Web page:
Wednesday January 7 2015

Training manual to help farmers boost coffee production

With a unified set of guidelines for extension

With a unified set of guidelines for extension workers, coffee farmers will get better information on the various stages to improve yields. PHOTO BY DOMINIC BUKENYA 

By Lominda Afedraru

Several stakeholders in agriculture have been focusing on extension services to boost production. Some of the efforts have even involved unlikely players.
A case in point is the Uganda Peoples Defence Force (UPDF) being trained in extension by Makerere University’s School of Agriculture and Environmental Sciences.

Guidelines
This training was to enable them handle extension services under National Agricultural Advisory Service (Naads) programme.
However, a number of organisations and agencies have come up with the idea of developing training manuals.
One such manual has been developed by Uganda Coffee Development Authority in conjunction with various partners in the coffee value chain. It outlines guidelines on, among others, agronomy practices to be used in growing coffee, post- harvest handling, pest and disease management and soil conservation.

Unified manual
The manual was drafted by scientists from the Coffee Research Institute (Cori) in Kituuza, Mukono District with funding from abi Trust.
Dr Pashal Musoli, a coffee breeder at CORI, explained that there have been a number of stakeholders each of them developing their own manuals.
But, in 2013, the National Coffee Platform chaired by UCDA reached a decision to develop a unified manual that should be used by extension service providers in the coffee sector.
The platform comprises 14 members including: Ministry of Agriculture, Cori, Naads, abi Trust, Nucafe, Uganda Coffee Farmers Alliance, Uganda Coffee Federation, Uganda National Agro Input Dealers Association, International Women in Coffee Alliance and Café Africa.
At research level, Dr Musoli and his team advise coffee farmers to observe 8 ft by 8 ft spacing when planting Arabica coffee and 10 ft by 10 ft for Robusta.
There is emphasis on management of weeds, field preparation, maintenance of soil fertility and pest and disease control.
The target is attaining three tonnes of coffee produced per hectare compared to the current average of 600kg that farmers are harvesting per hectare.

Best practices
The research institute is mandated to provide foundation seed to UCDA, which then rolls it out to nursery operators for multiplication.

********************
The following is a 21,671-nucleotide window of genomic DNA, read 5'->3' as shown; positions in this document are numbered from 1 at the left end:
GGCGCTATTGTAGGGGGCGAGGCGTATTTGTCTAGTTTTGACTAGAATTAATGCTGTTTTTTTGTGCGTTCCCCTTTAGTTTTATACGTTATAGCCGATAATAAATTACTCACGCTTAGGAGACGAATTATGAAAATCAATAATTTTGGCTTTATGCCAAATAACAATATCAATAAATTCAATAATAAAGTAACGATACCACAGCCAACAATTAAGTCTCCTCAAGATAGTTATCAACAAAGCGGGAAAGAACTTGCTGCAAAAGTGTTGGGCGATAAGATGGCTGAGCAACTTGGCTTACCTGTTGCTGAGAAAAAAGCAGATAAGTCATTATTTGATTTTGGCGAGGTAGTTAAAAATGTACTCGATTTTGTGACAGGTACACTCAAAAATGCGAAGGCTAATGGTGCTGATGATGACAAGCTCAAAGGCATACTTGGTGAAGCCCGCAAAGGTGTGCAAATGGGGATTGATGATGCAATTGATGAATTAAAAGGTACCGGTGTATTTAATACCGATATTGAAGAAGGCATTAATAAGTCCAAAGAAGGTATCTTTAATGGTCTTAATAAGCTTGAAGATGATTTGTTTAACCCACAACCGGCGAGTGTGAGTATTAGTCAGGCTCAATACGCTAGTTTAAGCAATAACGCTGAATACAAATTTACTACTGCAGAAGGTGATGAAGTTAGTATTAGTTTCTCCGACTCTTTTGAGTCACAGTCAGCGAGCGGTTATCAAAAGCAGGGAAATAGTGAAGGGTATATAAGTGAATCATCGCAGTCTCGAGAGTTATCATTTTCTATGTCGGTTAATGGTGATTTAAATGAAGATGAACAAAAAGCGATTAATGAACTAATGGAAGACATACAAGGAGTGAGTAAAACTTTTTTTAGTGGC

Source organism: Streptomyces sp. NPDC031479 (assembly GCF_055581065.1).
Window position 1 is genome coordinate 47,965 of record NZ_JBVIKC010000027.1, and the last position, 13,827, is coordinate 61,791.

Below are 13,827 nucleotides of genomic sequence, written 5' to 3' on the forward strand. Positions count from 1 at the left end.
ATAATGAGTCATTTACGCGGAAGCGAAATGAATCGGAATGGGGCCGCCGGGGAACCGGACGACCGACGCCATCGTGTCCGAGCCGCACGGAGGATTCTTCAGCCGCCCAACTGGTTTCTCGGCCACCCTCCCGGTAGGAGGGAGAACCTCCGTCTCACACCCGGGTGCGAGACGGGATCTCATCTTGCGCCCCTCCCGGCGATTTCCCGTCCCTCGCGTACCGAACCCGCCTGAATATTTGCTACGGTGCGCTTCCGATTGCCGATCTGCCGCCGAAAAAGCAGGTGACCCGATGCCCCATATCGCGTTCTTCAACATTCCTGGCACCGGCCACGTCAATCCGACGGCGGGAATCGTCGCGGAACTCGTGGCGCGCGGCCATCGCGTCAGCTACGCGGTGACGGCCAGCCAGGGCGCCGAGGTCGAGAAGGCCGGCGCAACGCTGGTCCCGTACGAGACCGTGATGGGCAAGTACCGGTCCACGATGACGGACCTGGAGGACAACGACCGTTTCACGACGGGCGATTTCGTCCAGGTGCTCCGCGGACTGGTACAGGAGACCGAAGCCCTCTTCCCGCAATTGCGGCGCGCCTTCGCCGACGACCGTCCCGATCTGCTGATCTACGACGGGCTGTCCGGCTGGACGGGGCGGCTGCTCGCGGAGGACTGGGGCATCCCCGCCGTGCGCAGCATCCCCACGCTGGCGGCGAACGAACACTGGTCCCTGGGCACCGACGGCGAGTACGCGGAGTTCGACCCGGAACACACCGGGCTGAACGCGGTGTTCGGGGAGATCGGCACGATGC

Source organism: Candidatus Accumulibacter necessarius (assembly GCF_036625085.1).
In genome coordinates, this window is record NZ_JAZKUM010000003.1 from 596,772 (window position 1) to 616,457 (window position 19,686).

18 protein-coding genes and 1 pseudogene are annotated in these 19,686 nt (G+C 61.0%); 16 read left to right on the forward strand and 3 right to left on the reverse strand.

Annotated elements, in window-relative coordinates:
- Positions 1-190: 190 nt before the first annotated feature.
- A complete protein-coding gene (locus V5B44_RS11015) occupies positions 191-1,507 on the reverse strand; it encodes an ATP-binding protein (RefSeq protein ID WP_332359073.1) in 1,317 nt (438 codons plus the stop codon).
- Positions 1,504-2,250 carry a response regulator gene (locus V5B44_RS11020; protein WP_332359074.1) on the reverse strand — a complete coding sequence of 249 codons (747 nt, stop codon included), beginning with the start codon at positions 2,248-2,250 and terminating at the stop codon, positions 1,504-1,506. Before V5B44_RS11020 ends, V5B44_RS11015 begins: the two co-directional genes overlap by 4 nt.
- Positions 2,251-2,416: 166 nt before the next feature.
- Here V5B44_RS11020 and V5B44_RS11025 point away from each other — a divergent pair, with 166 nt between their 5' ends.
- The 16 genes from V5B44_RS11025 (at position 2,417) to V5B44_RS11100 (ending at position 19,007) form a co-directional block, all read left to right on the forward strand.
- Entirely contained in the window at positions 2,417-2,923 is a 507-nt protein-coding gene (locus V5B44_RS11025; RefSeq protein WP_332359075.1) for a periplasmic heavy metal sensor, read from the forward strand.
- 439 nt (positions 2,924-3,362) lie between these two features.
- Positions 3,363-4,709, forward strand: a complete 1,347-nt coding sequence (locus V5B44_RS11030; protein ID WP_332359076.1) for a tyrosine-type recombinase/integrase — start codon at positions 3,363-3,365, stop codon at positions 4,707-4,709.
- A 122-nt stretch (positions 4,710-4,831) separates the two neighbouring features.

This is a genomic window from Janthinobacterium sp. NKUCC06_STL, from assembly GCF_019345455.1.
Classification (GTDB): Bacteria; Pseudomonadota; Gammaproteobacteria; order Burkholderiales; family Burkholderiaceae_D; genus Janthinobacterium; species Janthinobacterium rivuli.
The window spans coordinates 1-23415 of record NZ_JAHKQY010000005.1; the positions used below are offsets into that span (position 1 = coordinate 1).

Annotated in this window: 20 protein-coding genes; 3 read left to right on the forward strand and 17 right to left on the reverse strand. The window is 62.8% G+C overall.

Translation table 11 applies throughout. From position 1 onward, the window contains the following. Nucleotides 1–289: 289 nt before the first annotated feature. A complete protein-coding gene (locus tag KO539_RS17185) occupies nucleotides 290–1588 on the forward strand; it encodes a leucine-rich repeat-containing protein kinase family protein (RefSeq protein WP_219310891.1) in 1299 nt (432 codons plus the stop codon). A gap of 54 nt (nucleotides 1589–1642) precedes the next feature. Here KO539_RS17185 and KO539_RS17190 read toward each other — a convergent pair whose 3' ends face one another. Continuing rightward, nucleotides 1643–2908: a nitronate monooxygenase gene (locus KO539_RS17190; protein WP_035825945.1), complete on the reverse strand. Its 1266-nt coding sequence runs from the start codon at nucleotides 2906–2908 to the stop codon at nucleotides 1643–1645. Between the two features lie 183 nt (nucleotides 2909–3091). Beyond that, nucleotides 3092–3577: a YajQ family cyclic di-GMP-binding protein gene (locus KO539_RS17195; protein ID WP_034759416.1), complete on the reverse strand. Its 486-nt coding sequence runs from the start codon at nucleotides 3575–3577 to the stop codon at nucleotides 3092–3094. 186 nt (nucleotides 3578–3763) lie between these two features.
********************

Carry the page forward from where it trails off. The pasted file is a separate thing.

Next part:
There are 140 nursery operators countrywide who are multiplying varieties resistant to coffee twig borer, which have been released.
There are seven varieties that are classified Kituuza Robusta 1-7. They were started in 1997 by researchers at both Kituuza and National Agricultural Research Laboratories Institute in Kawanda.
Apart from pests like coffee twig borer, there are diseases such as coffee wilt, which infests Robusta coffee, leaf rust and coffee berry disease, which infests Arabica coffee, and Red blister, which affects both varieties.
The manual contains information on agronomic practices such as mulching, stumping, pruning and de-sacking, and post-harvest handling were farmers are advised on proper processing of coffee beans, as well as soil and water conservation.
Harriet Fowler, country director, Café Africa Uganda, remarked that the manual is mainly meant for extension service providers. They are to use while teaching coffee farmers how to apply good practices for better yields.

Meeting the demand
For post-harvest handling, farmers are advised to dry coffee on polythene sheets or tarpaulin. It should be stored under good ventilation, in conditions free from chemicals, and on raised structures.
In the international market, demand for coffee is going up. It is increasing by two million bags per year and estimates are that by 2020, the world will require 107 million bags of coffee.
Since Coffee is the second most traded commodity in the world, the first being oil, government is urged to encourage coffee production to suit the world market.
The statistics from UCDA show that in 2013/2014, a total of 3.5 million bags of coffee exported, which earned a revenue of US$394m (Shs1.09t).
For Uganda, there is a long way to go compared to Vietnam, one of the leading coffee producing countries in the world, with 33 million bags of Robusta coffee per annum.

Numbers

600
Average yield in kilos per hectare

3
Targeted average yield in kilos per hectare

3.5m
Total number of bags exported in 2013/2014

alominda@ug.nationmedia.com

advertisement